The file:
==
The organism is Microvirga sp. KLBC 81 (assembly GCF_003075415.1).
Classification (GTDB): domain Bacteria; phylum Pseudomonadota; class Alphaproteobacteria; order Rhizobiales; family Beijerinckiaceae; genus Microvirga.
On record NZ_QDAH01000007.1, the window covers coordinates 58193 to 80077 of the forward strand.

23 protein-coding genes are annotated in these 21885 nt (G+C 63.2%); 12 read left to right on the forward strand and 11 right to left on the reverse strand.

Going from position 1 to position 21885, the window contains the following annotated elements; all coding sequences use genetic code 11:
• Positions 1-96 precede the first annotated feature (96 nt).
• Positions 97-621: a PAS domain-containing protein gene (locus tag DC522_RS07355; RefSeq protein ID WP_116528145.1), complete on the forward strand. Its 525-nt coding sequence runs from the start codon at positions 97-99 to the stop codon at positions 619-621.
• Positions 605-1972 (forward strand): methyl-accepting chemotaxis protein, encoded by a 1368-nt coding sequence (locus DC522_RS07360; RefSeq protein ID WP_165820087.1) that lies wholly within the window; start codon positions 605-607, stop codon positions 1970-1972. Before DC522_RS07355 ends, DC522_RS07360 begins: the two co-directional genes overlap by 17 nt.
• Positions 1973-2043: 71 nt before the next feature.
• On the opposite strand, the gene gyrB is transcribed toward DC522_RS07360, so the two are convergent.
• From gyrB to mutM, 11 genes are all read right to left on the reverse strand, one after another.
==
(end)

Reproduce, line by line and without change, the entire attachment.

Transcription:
The organism is Microvirga sp. KLBC 81 (assembly GCF_003075415.1).
Classification (GTDB): domain Bacteria; phylum Pseudomonadota; class Alphaproteobacteria; order Rhizobiales; family Beijerinckiaceae; genus Microvirga.
On record NZ_QDAH01000007.1, the window covers coordinates 58193 to 80077 of the forward strand.

23 protein-coding genes are annotated in these 21885 nt (G+C 63.2%); 12 read left to right on the forward strand and 11 right to left on the reverse strand.

Going from position 1 to position 21885, the window contains the following annotated elements; all coding sequences use genetic code 11:
• Positions 1-96 precede the first annotated feature (96 nt).
• Positions 97-621: a PAS domain-containing protein gene (locus tag DC522_RS07355; RefSeq protein ID WP_116528145.1), complete on the forward strand. Its 525-nt coding sequence runs from the start codon at positions 97-99 to the stop codon at positions 619-621.
• Positions 605-1972 (forward strand): methyl-accepting chemotaxis protein, encoded by a 1368-nt coding sequence (locus DC522_RS07360; RefSeq protein ID WP_165820087.1) that lies wholly within the window; start codon positions 605-607, stop codon positions 1970-1972. Before DC522_RS07355 ends, DC522_RS07360 begins: the two co-directional genes overlap by 17 nt.
• Positions 1973-2043: 71 nt before the next feature.
• On the opposite strand, the gene gyrB is transcribed toward DC522_RS07360, so the two are convergent.
• From gyrB to mutM, 11 genes are all read right to left on the reverse strand, one after another.